In the beginning (Part I)

When I realized I was pregnant with Joshua, I was ecstatic. A few days later, I started having cramps and bleeding. Kathleen referred me to Dr. Lee, who immediately made time to see me. Dr. Lee sent me to get an ultrasound that didn’t come back with much because the embryo was too small. Then she sent me to BC Women’s Early Pregnancy Assessment Clinic (EPAC) for an ultrasound. By then I had been bleeding for a few days, and I was sure I had miscarried again.

I showed up at the EPAC, trying not to hope for any good news, but couldn’t help but beg God quietly to let me keep this baby. I went alone to the clinic, because I didn’t really want to deal with anyone if I had to fall apart emotionally.

Shortly after the EPAC doctor got started on the ultrasound, she said, “oh, see, there’s the heart beating!” She showed me a large black screen, with a tiny little pulsing grey dot. The dot pulsed at a fast but regular pace. It was more like a flicker on the big black screen. It took a few seconds for it to register in my mind that the doctor just said the heart was beating. The baby’s alive. Tears streamed down my face.

That was the most beautiful flicker I’ve ever seen in my life.

I decided that whoever this baby is, he or she has the most beautiful and strong heart. How else does an embryo at 6 weeks survive all the cramping and bleeding? The doctor determined that there’s some bleeding in the uterus. She couldn’t figure out what’s causing it or if it will become worse, but at least for now the baby is alive.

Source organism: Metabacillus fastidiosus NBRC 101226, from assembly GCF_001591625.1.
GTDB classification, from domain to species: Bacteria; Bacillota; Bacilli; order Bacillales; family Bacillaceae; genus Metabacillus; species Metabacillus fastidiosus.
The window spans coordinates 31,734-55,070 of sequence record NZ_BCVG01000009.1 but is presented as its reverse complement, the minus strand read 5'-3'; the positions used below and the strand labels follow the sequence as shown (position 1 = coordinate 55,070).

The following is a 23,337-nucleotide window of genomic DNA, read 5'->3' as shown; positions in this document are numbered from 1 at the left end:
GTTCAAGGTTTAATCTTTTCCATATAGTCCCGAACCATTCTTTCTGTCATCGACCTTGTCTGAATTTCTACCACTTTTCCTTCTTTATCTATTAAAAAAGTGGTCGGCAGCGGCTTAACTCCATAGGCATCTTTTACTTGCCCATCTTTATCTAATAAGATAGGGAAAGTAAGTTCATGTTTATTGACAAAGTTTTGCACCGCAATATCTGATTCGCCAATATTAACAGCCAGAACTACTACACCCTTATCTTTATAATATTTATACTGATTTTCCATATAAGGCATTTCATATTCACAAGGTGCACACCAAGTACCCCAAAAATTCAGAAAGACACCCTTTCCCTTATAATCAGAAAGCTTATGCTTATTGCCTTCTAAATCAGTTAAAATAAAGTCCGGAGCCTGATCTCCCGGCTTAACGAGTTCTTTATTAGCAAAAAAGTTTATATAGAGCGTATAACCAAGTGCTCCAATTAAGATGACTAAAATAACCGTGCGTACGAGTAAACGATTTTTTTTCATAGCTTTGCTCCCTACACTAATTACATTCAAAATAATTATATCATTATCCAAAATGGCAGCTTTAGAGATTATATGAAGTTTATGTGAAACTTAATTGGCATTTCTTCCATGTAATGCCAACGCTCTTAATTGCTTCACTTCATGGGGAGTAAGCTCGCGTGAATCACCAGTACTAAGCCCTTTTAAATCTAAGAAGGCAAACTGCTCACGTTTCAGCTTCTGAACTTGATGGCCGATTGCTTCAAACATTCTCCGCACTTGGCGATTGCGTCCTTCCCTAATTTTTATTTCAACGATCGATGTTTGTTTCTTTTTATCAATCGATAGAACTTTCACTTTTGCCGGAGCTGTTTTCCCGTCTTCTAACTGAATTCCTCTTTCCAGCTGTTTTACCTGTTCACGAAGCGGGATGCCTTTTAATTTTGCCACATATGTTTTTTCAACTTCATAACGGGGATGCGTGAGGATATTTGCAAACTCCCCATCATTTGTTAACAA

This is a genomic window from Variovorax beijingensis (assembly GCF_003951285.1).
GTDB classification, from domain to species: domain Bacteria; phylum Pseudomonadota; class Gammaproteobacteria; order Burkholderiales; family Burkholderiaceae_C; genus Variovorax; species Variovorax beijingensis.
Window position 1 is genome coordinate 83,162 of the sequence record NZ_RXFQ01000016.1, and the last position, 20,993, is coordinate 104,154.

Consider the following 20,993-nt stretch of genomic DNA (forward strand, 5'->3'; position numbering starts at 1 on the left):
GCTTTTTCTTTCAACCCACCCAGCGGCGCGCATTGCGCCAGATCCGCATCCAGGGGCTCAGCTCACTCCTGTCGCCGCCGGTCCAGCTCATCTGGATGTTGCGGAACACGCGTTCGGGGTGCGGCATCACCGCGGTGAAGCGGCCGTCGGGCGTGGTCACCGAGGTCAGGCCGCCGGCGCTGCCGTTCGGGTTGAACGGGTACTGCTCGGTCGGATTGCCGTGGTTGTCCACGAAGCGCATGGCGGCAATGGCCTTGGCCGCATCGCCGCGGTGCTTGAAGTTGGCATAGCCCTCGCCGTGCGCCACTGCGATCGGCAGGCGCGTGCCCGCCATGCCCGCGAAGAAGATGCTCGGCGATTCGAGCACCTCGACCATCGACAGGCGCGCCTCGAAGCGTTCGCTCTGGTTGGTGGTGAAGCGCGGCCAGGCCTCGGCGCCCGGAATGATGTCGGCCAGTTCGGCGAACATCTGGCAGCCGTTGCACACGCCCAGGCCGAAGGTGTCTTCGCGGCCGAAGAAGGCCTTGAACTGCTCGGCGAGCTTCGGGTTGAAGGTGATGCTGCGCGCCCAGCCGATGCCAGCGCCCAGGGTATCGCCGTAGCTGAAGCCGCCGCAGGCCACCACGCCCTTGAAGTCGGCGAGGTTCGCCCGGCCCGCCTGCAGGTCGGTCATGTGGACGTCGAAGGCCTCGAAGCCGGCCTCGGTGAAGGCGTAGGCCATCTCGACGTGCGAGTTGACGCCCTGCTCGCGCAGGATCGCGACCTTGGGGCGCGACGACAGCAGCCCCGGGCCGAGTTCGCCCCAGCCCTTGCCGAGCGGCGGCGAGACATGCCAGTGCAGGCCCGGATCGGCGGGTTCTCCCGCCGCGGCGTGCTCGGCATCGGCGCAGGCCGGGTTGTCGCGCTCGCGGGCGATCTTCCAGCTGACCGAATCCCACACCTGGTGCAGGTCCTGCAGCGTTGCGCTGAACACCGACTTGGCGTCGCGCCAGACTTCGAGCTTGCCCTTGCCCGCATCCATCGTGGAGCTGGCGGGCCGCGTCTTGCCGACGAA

Two weeks later I was back at EPAC for a follow up ultrasound. The doctor said everything looks fine, and the bleeding in the uterus is not very visible anymore unless someone is purposely looking for it. At 8 weeks, I was still too scared to hope that things will be ok. I was so excited about being pregnant, and yet so afraid that it won’t last. I became half happy and half skeptical of my happiness. Later, I would find out this was not the last scare (hence this is only “part I” of the story).

Leave a Reply

Fill in your details below or click an icon to log in:

WordPress.com Logo

You are commenting using your WordPress.com account. Log Out /  Change )

Google photo

You are commenting using your Google account. Log Out /  Change )

Twitter picture

You are commenting using your Twitter account. Log Out /  Change )

Facebook photo

You are commenting using your Facebook account. Log Out /  Change )

Connecting to %s